“Ouxano” is a Greek word meaning “Growth” used throughout the New Testament in regards to spiritual development. So, this week we are going to begin a series about guiding the spiritual growth of our children.
Now, parenting is one of the most important roles and tasks that we have, just as people. So, we need to think carefully about what it means to disciple our own children.
But, before we get too deep into it, let me tell you a bit about myself, so that you know where I’m coming from.
My wife and I have been married for a little over 20 years, and we have six children: three older children and three younger children that we adopted, for a total of four girls and two boys who all are walking with Christ (thank God). I love my kids and I can brag about them all day long.
But you need to know, I have made many MANY mistakes in my days as their dad. That being said, anything I have to say about parenting doesn’t come as an ironclad rule, but simply things that – in God’s grace – he has taught me and my wife over the years.
Now, you can be confident that, as a parent, you can do your job as well as possible, pouring yourself into them as you disciple them throughout their childhood. Then, as they grow into young men and women, and develop their own responsibility for their own lives. All you can do is rest in the knowledge that you wisely used the time God gave you with them to disciple them.
I say all this as a premise to the fact that THERE HAS NEVER BEEN A PERFECT PARENT EXCEPT GOD.
Not a single one throughout all of the history of mankind. But that should never prevent us from trying our best to present our children with a game plan while they are in our homes.
And on that note, Jesus was the only perfect child – ever.
And, it’s comforting to know that God the Father knows what it is like to be a parent; and God the Son, Jesus, knows what it’s like to be a child. Therefore, we have a God who understands our perspective, as do our children. Think about it – Jesus grew up just like other boys did around Him, playing games, running around, eventually learning a trade… just like all the other young Jewish men of His day.
Unlike God the Father and Jesus, though, each of us are flawed human beings. Therefore, we’re all going to make mistakes. All this to say, humility and the willingness to say, “I’m sorry,” is critical to leading our children in Christ. We can’t be so proud to think that if we think showing weakness in front of our children, that they will take advantage of that. I believe this is nothing but a complete myth. Your kids are going to find out that you’re human eventually. So, it’s good to go ahead and let them know that you have flaws right from the beginning.
If you make a mistake; if you discipline them for something they didn’t actually do; if you are overly harsh with them; or even just frustrated and in a foul mood toward them – calm down, then humbly come back to them later on and say, “I’m sorry. I’m having bad day. Could you pray with me?”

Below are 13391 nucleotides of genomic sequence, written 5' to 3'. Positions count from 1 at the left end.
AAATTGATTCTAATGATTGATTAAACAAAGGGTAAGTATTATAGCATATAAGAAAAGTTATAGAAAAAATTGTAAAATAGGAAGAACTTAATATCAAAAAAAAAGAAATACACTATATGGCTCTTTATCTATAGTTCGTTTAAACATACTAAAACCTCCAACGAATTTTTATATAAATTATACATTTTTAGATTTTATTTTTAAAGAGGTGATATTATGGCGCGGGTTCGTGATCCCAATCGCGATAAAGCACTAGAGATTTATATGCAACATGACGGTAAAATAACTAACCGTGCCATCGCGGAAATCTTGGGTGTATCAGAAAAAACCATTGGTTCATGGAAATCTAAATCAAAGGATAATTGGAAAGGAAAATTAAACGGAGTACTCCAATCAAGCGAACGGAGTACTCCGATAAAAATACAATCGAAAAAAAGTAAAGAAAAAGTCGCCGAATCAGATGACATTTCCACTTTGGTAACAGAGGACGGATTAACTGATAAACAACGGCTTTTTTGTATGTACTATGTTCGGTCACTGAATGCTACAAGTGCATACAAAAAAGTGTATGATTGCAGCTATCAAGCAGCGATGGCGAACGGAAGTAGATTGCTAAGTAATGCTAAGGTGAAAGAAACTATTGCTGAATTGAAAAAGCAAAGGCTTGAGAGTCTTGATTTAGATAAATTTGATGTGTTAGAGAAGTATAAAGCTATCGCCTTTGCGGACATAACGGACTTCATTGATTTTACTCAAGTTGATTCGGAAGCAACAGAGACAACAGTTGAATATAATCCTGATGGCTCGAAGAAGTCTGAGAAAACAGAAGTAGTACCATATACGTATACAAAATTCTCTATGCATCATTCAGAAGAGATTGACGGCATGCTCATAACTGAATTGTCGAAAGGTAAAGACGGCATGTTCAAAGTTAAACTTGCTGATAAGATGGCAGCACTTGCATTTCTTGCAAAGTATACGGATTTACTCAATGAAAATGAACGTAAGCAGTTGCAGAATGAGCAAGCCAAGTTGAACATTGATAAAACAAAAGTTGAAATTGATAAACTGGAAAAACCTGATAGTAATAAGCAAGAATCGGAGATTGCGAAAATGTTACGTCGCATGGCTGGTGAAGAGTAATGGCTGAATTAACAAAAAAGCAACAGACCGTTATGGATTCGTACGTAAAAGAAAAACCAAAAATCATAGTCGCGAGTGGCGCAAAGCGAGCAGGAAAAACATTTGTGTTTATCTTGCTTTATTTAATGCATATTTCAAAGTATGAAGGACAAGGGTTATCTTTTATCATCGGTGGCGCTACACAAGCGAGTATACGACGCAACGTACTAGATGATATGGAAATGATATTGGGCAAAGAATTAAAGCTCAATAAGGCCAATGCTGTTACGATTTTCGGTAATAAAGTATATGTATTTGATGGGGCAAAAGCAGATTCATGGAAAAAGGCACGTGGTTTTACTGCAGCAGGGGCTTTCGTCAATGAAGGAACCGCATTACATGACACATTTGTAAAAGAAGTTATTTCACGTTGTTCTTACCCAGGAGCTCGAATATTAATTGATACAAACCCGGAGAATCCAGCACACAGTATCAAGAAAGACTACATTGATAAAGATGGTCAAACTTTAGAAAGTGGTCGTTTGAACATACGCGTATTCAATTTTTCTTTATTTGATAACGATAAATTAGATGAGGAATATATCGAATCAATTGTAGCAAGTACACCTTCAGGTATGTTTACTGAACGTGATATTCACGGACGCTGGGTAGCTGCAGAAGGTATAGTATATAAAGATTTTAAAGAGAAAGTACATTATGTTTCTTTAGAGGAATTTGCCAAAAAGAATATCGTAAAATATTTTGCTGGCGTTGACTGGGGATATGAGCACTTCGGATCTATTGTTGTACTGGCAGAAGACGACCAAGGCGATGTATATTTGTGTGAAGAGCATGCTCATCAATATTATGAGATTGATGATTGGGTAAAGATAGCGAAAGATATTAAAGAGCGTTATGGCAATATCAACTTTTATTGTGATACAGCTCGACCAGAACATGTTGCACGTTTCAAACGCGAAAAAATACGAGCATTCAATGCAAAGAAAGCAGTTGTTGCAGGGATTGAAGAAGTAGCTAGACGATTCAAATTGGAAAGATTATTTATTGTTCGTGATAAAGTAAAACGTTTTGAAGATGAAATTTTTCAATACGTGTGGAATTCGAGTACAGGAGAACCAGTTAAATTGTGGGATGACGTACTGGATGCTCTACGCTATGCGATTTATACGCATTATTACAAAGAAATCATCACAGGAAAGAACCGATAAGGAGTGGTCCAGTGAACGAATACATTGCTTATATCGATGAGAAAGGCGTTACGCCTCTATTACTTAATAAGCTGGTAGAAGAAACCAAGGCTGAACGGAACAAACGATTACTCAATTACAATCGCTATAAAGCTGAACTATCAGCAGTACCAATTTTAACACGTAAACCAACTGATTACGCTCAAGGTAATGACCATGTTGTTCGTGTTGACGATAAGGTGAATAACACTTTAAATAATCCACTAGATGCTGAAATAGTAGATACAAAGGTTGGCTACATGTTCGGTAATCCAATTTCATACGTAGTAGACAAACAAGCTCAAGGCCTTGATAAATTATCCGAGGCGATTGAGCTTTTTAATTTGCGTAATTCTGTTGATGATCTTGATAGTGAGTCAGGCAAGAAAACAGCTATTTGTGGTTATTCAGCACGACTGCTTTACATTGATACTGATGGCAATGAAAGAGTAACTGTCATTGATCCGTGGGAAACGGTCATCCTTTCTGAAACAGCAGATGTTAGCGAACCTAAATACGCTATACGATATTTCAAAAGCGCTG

I’m not saying you need to do this every single day, but since we all – parents and kids alike – are constantly growing and developing as disciples of Jesus, then to a certain point, we need to grow together.
After all, we expect our children to apologize when they make mistakes or when they sin, so we should model that same example in our own lives for them to see.
Remember there is no three-step process to great parenting. It’s a journey, not a destination. Staying with this analogy, it’s almost universal that in their development, children will take two steps forward, then a couple steps back – or even sideways. I’ve never met a child who progresses one step at a time, continually in the right direction, into becoming an adult.
We all have sinful natures within us, which cause us to fall short of God’s will. BUT, we also are all created in God’s image, so we have tremendous forces inside of each one of us battling. It’s more than merely a battle of good versus evil, but also a battle for maturity, understanding and intelligence.
There will be detours, roadblocks and bumps in the road. Nevertheless, it’s the journey – not the destination – that we’re involved in.
Lastly, you are not responsible for the decisions your children make when they are adults. One of your primary jobs as a parent is to create an environment for them to thrive within. But, we’re not responsible for their adult response.
Over the next several weeks, we will discuss several different strategies and lessons I’ve learned that can help you create an environment your kids can grow in; and ways to engage your children and disciple them over the years.